(Frederick Wiseman, 1997) · Chicago Reader’s J.R. Jones named this the best Chicago-shot documentary ever, and it’s easy to see why. Wiseman’s study of the now-defunct Ida B. Wells Homes is a monumental work that runs the gamut from tragedy to comedy (indeed the scene in the sex education class is one of the funniest in Wiseman’s filmography). Though filled with sobering images of urban poverty, it also spotlights everyday heroes trying to improve the world around them.
runtime: 195 min format: 16mm
(Orson Welles, 1952) · There was once a Moor in Venice named Othello. He has it all: a well-respected job, a beautiful wife, and a deeply resentful underling. Tricked into believing in his wife's infidelity, Othello unravels. Though the shoot of the film was fragmented over the course of three years, this restoration of Othello maintains Welles' ragged take on the tragedy. A natural follow-up to the The Lady from Shanghai, Welles repeats his role as the fall guy. Print courtesy of the Library of Congress.
runtime: 90 min format: 35mm
(Massimo Dallamano, 1974) · Adding a healthy dose of giallo to the poliziottescho, this second entry in Dallamano's "schoolgirls in peril" trilogy is also his bleakest. When a girl is found hanged, clues lead police to a teenage prostitution ring. But who done this to your daughters? And what about that mysterious leather-clad motorcyclist who keeps leaving bodies in his wake? Dallamano's images bear the elegance expected of Leone's former cinematographer.
runtime: 96 min format: 35mm
(John Carpenter, 1995) · John Trent (Sam Neill) is an insurance investigator looking into the disappearance of novelist Sutter Cane (Jürgen Prochnow). Cane's stories are said to cause paranoia, madness, and hallucinations in his readers, but because Trent hasn't been watching the movies in this series, he thinks that's all just nonsense. Au contraire, Mr. Trent: Cane's missing last book is so evil and powerful that, if published, it would in fact bring about the end of the world!
runtime: 95 min format: 35mm
(Stanley Kubrick, 1999) · Holding the Guinness World Record for the longest continuous shoot at 400 days, Eyes Wide Shut was the most fitting end of Kubrick's career. Receiving top-billing along with the then-married Nicole Kidman and Tom Cruise, Kubrick compressed elements of all of his previous genre films to form an orgy of film style. To call it an erotic thriller would be reductive--in truth, it's a sonata, a fugue, a waltz all at once, and a film worth experiencing.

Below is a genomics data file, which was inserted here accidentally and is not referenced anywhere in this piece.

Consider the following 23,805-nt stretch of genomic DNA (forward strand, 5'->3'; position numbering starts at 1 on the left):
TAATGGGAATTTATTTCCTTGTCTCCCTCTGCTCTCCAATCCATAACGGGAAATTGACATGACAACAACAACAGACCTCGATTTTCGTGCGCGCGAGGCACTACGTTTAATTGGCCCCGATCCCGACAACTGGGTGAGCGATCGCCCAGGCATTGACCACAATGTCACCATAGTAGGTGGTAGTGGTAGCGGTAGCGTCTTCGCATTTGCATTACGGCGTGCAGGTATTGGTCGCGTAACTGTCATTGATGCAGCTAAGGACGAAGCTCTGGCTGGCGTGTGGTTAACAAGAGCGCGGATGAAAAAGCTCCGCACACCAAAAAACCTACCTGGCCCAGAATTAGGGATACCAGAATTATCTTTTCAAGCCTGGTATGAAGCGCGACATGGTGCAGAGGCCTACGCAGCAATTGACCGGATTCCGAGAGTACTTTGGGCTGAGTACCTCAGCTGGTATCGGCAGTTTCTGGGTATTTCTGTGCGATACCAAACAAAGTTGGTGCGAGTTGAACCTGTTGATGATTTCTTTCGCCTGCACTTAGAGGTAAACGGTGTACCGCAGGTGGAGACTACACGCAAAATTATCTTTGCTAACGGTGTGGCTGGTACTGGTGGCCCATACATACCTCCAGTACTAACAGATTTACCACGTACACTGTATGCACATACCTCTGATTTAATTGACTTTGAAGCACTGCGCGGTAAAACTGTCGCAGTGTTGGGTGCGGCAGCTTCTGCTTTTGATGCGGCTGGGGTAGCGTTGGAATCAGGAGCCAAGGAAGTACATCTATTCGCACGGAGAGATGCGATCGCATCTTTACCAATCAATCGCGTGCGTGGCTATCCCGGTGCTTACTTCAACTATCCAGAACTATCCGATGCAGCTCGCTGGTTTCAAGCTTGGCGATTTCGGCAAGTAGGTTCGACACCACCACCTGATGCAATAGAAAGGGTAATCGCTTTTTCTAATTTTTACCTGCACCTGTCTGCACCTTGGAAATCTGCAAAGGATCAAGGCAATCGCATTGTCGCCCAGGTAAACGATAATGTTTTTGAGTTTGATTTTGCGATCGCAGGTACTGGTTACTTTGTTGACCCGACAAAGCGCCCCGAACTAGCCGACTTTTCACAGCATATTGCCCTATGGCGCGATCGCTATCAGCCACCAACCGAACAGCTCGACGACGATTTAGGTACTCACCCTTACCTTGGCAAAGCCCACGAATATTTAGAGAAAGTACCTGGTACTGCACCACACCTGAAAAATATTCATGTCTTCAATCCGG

runtime: 159 min format: 35mm
(Luc & Jean-Pierre Dardenne, 2014) · The new film from the Dardenne Brothers stays true to the brothers's usual exploration of lower-class life in Belgium, a theme that has earned them two Palmes D'Or. Marion Cotillard stars as a mother who must convince her co-workers over a weekend to reject their bonuses in order for her to keep her job. Come see the stunning performance that earned Cotillard a 15 minute standing ovation at Cannes and her second Academy Award nomination.
runtime: 95 min format: DCP
(Frank Tashlin, 1962) · TV repairman Lester (Jerry Lewis) dreams of being a great detective, so when he hears that a wealthy family is searching for its long-lost heir, he jumps at the chance to help a private-eye buddy investigate the mystery. He manages to navigate a world of fortune-hunting lawyers, sinister butlers, exploding boats, and man-eating automatic lawnmowers—but he can’t figure out why the villains of the piece seem so interested in targeting him…
runtime: 63 min format: DCP